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Oldest Sequel Ever Made


hamradio
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While replying and reading replies on the King Kong thread it got me to thinking about what is the oldest TRUE sequel ever made of a movie.

 

Does anybody know? My question does apply to silents and sound movies.

 

The oldest I can remember from personal memory is "The Bride of Frankenstein"

 

Would "The Son of Kong" be considered a sequel or a seperate movie based on the King Kong character?

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The Son of King Kong is a sequel since it starts out with Carl Denham hiding out in a New York apartment, just a day or so after Kong was killed, and he has the cops and half the city searching for him to arrest him and sue him for all the trouble his monkey caused. He has to get out of town fast, and he ships out with the same captain. He picks up a new girl in some Asian port and he heads back to Skull Island.

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I don't know if its a sequel but I think it is. Don Q son of zorro 1923 is a sequel to mark of zorro 1920. both with douglas fairbanks. also son of the sheik 1926 is a sequel to the sheik 1921 both with rudolph valentino. maybee rudy he lern de art of sequeling frum doug.

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Hello Hamradio, This is a good one. I don't know about the earliest film sequel ever, but how about going as far back as 1914?

 

The Patchwork Girl of OZ (1914)

His Majesty, the Scarecrow of OZ (1914)

The Magic Cloak of OZ (1914)

The Wizard of OZ (1925)

 

The movies just couldn't keep up with Mr. Frank Baum, the writer of the OZ books! He wrote abut 40 OZ books, and is rumored to have had his literary imagination fired up with hash. The above mentioned films are on a single DVD release if you are interested. It is amazing that these things have survived. Very little of the early film production survives, as it either deteriorated or the film was recycled for it's silver content.

 

Thelma

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Your information is great. Wizard of Oz fans will be glad to know this. I never have heard of the first 3 in this list before. You are correct, it is a miracle those films survived at all considered many films made in the 1920's did not!

 

I like the title of the first one The Patchwork Girl of Oz - its sounds like a girl friend for the Scarecrow. LOL.

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Thanks Hamradio. For those interested in seeing these early versions, the 4 films are available from Alpha Video, for about $6, on a DVD entitled "The Wizard of OZ Collection- Silents".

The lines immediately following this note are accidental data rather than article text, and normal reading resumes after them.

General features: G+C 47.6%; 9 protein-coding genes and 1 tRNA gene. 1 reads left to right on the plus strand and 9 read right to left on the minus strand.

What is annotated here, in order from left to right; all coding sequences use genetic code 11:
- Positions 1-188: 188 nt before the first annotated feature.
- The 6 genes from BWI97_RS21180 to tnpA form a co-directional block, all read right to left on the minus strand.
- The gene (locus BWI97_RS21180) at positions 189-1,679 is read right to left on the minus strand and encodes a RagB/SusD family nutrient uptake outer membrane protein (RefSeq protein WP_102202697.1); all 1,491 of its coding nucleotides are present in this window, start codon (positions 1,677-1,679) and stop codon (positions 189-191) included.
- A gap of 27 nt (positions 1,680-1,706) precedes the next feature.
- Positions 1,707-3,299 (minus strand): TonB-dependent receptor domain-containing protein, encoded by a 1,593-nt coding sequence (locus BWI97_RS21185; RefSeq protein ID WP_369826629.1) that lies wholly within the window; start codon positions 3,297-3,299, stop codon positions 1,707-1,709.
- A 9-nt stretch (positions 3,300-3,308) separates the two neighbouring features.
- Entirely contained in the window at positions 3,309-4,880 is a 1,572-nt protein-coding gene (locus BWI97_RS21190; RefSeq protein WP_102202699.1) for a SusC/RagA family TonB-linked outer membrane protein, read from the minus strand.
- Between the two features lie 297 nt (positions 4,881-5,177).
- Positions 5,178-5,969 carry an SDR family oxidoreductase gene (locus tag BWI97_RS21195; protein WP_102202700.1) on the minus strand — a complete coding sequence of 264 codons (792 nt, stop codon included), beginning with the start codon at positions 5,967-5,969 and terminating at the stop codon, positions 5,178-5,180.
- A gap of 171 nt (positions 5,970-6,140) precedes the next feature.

I must remind people who are about to see these early versions that you have to put the Judy Garland film out of your mind. By 1939, filmmaking was much more advanced and better funded, and so it is no comparison. It's otherwise hard to enjoy something when you are constantly comparing it to something that came much later, and which was made with far more resources and sophistication. The silent movies do give a "sampler" of some of Baum's highly fevered up imagination, and show plotlines not covered by MGM 25 years later.

 

Thelma

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ThelmaTodd, you seem to have an interest in earlier silent version of sound classics. I have a silent you might be interest in - The Bluebird.

 

It is available from Grapevine Video and the quality is to say is bad. The people of Grapevine rescued it in the nick of time, I mean they could not have waited even 2 months longer.

There is a scene in which the tone of the pipe organ score, which was done by Grapevine changes in mood when an extremely bad 1 min section of nitrate decomposition comes up. I think the music was reflecting on it instead of the movie scene. I could be wrong but the music fits.

 

The movie was made in 1918 Directed by Maurice Tourneur and stars Tula Belle and Robin McDougall.

 

FORGET the Shirley Temple version made in 1940. This movie has charactors galore and deals with "seeing into the soul of things". You might find it really corney even by 1940's standards.

 

One funny character is the sick girls mother, her outfit is something else. The only thing she lacks is a broom and wand.

 

The DVD also contains a Charlie Chaplin movie "Behind the Scenes" made in 1916.

 

They also sell other extremely rare Silents forgot about entirely. No wonder we are losing them left and right. At lease some people care.

 

A have 2 silent versions of the Wizard of Oz, I recorded them from TCM.

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Wow hamradio, wow! I went to the Grapevine Video website at www.grapevinevideo.com and was very pleasantly surprised by what they offer. ALL TCM fans should know about this vendor, and I recommend that all of us go there and check it out. This is an outfit I did not know about. These message boards are a useful way for us old film fans to share information with one another.

 

This one was a real three point shot!

 

Thelma

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